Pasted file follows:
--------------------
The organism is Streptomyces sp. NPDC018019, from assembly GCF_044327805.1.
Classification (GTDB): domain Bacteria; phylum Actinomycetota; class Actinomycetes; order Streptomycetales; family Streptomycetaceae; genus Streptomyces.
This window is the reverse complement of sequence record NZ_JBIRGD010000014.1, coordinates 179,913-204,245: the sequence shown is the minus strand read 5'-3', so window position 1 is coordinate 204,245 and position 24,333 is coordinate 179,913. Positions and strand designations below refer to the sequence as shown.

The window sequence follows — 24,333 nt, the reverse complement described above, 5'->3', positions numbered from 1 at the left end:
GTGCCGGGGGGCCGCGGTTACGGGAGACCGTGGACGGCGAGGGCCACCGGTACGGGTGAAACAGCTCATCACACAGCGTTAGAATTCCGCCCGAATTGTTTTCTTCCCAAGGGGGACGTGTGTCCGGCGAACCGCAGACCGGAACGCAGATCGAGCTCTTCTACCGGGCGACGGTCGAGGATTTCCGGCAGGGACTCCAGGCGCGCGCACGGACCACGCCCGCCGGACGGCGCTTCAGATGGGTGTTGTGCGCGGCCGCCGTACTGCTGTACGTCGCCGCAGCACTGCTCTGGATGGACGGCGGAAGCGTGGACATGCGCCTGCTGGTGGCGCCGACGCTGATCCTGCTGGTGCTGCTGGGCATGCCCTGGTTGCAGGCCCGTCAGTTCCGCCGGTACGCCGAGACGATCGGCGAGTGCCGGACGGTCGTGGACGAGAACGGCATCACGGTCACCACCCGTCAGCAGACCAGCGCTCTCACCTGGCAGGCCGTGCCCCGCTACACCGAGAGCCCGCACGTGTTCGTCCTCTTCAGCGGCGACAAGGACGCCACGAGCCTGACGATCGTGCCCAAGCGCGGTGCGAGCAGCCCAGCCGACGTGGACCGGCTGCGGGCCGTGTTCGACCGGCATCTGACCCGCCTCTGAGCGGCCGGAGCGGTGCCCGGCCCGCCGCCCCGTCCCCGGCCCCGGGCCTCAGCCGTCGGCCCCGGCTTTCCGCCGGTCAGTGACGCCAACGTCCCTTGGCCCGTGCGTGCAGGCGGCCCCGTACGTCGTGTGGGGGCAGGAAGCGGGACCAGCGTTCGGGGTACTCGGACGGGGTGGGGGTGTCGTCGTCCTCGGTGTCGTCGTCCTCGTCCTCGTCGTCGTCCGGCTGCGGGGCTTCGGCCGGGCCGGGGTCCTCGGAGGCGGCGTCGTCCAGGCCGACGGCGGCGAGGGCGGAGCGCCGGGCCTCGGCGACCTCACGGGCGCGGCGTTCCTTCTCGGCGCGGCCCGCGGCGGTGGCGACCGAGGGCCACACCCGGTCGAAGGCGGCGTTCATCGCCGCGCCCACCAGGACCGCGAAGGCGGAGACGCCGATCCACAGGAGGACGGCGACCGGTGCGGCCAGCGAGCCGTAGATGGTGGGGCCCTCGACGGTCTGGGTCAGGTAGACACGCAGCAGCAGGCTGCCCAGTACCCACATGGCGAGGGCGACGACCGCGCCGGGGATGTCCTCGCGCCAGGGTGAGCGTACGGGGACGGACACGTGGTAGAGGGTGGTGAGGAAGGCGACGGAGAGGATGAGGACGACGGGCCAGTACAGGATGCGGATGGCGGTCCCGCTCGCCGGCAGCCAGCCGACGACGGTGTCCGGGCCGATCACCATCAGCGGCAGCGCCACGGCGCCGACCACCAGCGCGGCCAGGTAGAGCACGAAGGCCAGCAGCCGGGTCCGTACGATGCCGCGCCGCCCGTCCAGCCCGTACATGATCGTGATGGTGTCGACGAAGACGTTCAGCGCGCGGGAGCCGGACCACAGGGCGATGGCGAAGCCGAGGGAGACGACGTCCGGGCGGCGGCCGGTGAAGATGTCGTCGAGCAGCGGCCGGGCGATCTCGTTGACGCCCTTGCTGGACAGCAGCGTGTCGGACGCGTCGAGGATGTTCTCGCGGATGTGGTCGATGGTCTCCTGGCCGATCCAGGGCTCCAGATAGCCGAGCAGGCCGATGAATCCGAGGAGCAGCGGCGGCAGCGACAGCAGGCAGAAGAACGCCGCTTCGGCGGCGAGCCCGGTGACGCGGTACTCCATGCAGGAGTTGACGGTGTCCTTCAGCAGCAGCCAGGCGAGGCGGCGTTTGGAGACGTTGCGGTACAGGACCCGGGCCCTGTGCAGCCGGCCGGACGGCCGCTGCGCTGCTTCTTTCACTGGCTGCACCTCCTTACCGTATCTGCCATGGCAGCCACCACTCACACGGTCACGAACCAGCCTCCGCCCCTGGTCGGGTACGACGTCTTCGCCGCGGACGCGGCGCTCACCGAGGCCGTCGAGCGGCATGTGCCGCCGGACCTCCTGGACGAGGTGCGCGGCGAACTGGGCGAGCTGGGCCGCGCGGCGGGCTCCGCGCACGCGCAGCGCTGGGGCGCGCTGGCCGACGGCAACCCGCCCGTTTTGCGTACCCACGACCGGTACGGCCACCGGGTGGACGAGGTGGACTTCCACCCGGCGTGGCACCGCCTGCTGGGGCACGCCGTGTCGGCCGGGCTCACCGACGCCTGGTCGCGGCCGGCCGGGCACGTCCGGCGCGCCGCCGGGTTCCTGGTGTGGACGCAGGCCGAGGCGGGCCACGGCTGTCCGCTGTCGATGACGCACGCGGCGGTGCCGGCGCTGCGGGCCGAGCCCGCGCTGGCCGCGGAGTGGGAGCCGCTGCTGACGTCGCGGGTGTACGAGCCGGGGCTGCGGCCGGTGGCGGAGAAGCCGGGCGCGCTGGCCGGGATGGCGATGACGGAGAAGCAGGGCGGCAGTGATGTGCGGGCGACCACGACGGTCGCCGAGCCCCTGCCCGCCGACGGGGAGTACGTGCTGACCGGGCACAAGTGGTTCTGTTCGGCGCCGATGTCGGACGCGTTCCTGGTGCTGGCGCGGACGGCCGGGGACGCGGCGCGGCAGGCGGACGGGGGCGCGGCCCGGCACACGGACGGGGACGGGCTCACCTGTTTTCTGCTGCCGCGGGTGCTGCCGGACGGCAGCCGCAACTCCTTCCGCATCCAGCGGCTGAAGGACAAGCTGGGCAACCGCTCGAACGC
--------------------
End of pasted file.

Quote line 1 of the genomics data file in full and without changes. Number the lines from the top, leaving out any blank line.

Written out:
The organism is Streptomyces sp. NPDC018019, from assembly GCF_044327805.1.